In the last of her excellent gardening posts, Nicola Sweeting tackles the type of botanics anyone can grow, indoor plants. And don’t forget, the Royal Academy has Painting The Modern Garden: Monet to Matisse for further inspiration, for those visiting London. Over to you Nicola
Perhaps you don’t have a garden, or you do and you love gardening so much that you want to garden indoors as well as out. So how about getting some houseplants? Not just enough to dot the odd one here and there, but enough to create an indoor garden?
There are two effective ways of approaching the arrangement of houseplants. You can arrange a variety of sizes and shapes together or stick to the same plants repeated for a more formal look. If you want to have a collection of plants in a variety of shapes and sizes, then a good way to start is to remember to include plants that are tall and wafty, round and filling and spilling and creeping – think wafting, filling, spilling.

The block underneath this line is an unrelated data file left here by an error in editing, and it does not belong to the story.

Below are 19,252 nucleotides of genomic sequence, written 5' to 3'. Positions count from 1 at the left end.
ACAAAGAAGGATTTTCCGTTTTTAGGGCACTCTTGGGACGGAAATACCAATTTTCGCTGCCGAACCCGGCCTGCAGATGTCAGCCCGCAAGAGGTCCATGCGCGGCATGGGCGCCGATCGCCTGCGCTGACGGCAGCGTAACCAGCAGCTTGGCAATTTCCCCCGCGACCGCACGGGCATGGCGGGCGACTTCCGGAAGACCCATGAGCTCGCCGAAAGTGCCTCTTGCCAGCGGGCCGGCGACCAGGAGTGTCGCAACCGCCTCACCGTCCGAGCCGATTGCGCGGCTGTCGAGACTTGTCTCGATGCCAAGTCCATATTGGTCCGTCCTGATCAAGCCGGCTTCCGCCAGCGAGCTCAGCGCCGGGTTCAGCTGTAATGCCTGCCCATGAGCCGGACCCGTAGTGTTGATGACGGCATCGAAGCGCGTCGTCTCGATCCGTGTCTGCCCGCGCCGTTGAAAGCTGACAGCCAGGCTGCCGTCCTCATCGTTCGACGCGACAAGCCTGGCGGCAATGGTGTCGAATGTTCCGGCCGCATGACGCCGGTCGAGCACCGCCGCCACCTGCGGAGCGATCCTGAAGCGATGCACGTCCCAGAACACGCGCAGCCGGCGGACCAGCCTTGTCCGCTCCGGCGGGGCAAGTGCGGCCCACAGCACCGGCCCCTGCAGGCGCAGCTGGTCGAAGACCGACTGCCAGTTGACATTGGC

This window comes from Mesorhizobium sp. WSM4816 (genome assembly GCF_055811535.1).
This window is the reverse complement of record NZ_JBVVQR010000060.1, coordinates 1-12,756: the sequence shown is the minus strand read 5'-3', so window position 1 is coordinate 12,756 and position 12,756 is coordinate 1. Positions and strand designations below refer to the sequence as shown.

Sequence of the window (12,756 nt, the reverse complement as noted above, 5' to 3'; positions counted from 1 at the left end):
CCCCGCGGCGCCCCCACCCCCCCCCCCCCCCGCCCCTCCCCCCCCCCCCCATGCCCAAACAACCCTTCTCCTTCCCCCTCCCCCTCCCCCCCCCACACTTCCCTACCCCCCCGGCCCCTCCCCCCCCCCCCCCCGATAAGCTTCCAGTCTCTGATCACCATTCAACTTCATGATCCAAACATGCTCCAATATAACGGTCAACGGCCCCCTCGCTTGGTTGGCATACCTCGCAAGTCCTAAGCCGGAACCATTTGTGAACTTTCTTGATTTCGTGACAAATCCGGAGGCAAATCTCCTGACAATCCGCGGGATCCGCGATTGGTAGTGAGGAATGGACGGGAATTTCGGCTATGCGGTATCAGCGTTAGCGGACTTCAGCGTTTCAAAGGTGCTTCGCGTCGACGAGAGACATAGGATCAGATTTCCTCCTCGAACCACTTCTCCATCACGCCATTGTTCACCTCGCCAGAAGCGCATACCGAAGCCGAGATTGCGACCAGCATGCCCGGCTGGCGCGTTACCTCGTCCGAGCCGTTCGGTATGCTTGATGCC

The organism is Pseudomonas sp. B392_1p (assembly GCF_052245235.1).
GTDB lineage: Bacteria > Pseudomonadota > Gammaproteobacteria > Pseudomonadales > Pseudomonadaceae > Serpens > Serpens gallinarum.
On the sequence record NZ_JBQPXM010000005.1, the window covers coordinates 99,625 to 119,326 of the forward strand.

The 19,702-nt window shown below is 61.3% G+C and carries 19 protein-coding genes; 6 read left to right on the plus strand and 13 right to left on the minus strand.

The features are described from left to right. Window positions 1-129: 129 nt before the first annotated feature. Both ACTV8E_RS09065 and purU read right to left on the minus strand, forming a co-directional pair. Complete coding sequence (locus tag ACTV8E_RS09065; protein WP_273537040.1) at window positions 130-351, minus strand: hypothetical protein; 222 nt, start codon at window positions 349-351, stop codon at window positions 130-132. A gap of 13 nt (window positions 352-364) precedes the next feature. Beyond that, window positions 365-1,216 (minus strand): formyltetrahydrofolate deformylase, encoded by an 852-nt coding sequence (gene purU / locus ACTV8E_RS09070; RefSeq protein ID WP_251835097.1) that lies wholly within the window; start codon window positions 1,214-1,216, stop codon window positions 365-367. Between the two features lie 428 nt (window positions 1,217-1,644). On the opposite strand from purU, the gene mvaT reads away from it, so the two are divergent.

You can stick to just one of each kind of plant for this type of arrangement or create a bigger display using the same principle. This approach works really well for putting all of your plants into one large pot.
You can play around a bit with the wafting, filling and spilling principle and use succulents and spiky plants to create an arrangement of rockets, mounds and spillers.
If you want more unity in your arrangement you can match the plants or match the pots. I love these planters (below) by ceramicist Stella Baggot, available here.
Sedums and succulents look great planted singly in matching pots and vases, as well as grouped into one larger pot.
Here are some great, easy going plants to use in your arrangements. They are all available from crocus.co.uk as well as most garden centres.
From top left clockwise –Tall and wafty: Howea Fosteriana, Aspidistra elatior. Fillers:Calathea ‘Medallion’ Kalanchoe ‘Piton Pink. Spillers: Tradescantia ‘Green Hill’.
Rockets: Howorthia (left above) and Mounds: Echinocactus (right).
Thanks Nicola! Your posts have kept us gardeners thinking and planning during the hard-to-garden month of February. For more inspiration, I’d also recommend checking out the New York Times excellent T Magazine ‘How To ‘section, where you can learn about plant placement with Satoshi Kawamoto here.